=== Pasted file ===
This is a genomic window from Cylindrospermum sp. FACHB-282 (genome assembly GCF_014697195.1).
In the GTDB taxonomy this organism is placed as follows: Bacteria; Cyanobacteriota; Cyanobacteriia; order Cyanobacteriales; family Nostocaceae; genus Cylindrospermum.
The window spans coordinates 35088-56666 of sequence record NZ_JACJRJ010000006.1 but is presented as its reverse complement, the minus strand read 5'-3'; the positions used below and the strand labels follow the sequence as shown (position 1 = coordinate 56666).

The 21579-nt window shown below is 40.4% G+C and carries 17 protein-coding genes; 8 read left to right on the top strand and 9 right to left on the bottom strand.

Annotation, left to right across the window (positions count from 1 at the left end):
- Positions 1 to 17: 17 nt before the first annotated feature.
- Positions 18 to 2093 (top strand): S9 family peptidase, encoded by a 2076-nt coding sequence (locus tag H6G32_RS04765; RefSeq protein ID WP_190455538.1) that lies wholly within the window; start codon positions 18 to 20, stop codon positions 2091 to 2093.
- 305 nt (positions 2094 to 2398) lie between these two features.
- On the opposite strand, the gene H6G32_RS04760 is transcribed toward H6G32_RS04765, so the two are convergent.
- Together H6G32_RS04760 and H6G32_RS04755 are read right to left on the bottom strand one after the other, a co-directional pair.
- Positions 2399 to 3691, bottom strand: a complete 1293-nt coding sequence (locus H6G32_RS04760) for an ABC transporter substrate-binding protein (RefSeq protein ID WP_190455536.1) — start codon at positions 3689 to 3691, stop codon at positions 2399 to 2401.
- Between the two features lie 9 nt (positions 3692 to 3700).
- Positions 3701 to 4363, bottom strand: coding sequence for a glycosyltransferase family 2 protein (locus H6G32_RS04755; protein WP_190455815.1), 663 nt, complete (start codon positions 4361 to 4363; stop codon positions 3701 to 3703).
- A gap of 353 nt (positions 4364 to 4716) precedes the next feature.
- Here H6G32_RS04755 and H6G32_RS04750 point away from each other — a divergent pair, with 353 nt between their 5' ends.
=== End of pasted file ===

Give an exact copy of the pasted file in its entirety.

This is a genomic window from Cylindrospermum sp. FACHB-282 (genome assembly GCF_014697195.1).
In the GTDB taxonomy this organism is placed as follows: Bacteria; Cyanobacteriota; Cyanobacteriia; order Cyanobacteriales; family Nostocaceae; genus Cylindrospermum.
The window spans coordinates 35088-56666 of sequence record NZ_JACJRJ010000006.1 but is presented as its reverse complement, the minus strand read 5'-3'; the positions used below and the strand labels follow the sequence as shown (position 1 = coordinate 56666).

The 21579-nt window shown below is 40.4% G+C and carries 17 protein-coding genes; 8 read left to right on the top strand and 9 right to left on the bottom strand.

Annotation, left to right across the window (positions count from 1 at the left end):
- Positions 1 to 17: 17 nt before the first annotated feature.
- Positions 18 to 2093 (top strand): S9 family peptidase, encoded by a 2076-nt coding sequence (locus tag H6G32_RS04765; RefSeq protein ID WP_190455538.1) that lies wholly within the window; start codon positions 18 to 20, stop codon positions 2091 to 2093.
- 305 nt (positions 2094 to 2398) lie between these two features.
- On the opposite strand, the gene H6G32_RS04760 is transcribed toward H6G32_RS04765, so the two are convergent.
- Together H6G32_RS04760 and H6G32_RS04755 are read right to left on the bottom strand one after the other, a co-directional pair.
- Positions 2399 to 3691, bottom strand: a complete 1293-nt coding sequence (locus H6G32_RS04760) for an ABC transporter substrate-binding protein (RefSeq protein ID WP_190455536.1) — start codon at positions 3689 to 3691, stop codon at positions 2399 to 2401.
- Between the two features lie 9 nt (positions 3692 to 3700).
- Positions 3701 to 4363, bottom strand: coding sequence for a glycosyltransferase family 2 protein (locus H6G32_RS04755; protein WP_190455815.1), 663 nt, complete (start codon positions 4361 to 4363; stop codon positions 3701 to 3703).
- A gap of 353 nt (positions 4364 to 4716) precedes the next feature.
- Here H6G32_RS04755 and H6G32_RS04750 point away from each other — a divergent pair, with 353 nt between their 5' ends.